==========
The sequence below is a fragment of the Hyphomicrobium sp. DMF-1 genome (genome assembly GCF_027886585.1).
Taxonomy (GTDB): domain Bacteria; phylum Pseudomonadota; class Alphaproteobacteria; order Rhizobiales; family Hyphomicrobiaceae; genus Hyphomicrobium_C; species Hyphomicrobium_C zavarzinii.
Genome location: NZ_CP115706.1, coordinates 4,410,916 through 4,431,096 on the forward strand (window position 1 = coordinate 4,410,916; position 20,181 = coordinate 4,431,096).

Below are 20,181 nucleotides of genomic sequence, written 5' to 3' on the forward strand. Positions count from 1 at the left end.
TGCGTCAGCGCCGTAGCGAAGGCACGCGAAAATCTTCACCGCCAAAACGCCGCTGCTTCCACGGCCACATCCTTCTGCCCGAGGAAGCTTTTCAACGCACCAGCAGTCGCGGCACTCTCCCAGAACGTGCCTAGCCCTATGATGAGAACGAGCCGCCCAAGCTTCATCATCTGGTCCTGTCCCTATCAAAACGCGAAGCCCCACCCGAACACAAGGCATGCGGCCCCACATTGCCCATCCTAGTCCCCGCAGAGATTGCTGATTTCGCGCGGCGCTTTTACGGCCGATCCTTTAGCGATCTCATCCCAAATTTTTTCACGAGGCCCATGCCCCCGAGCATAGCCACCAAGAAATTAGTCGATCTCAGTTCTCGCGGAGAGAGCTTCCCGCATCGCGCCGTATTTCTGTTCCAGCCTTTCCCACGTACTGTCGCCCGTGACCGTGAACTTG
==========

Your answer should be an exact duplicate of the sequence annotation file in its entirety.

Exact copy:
The sequence below is a fragment of the Hyphomicrobium sp. DMF-1 genome (genome assembly GCF_027886585.1).
Taxonomy (GTDB): domain Bacteria; phylum Pseudomonadota; class Alphaproteobacteria; order Rhizobiales; family Hyphomicrobiaceae; genus Hyphomicrobium_C; species Hyphomicrobium_C zavarzinii.
Genome location: NZ_CP115706.1, coordinates 4,410,916 through 4,431,096 on the forward strand (window position 1 = coordinate 4,410,916; position 20,181 = coordinate 4,431,096).

Below are 20,181 nucleotides of genomic sequence, written 5' to 3' on the forward strand. Positions count from 1 at the left end.
TGCGTCAGCGCCGTAGCGAAGGCACGCGAAAATCTTCACCGCCAAAACGCCGCTGCTTCCACGGCCACATCCTTCTGCCCGAGGAAGCTTTTCAACGCACCAGCAGTCGCGGCACTCTCCCAGAACGTGCCTAGCCCTATGATGAGAACGAGCCGCCCAAGCTTCATCATCTGGTCCTGTCCCTATCAAAACGCGAAGCCCCACCCGAACACAAGGCATGCGGCCCCACATTGCCCATCCTAGTCCCCGCAGAGATTGCTGATTTCGCGCGGCGCTTTTACGGCCGATCCTTTAGCGATCTCATCCCAAATTTTTTCACGAGGCCCATGCCCCCGAGCATAGCCACCAAGAAATTAGTCGATCTCAGTTCTCGCGGAGAGAGCTTCCCGCATCGCGCCGTATTTCTGTTCCAGCCTTTCCCACGTACTGTCGCCCGTGACCGTGAACTTG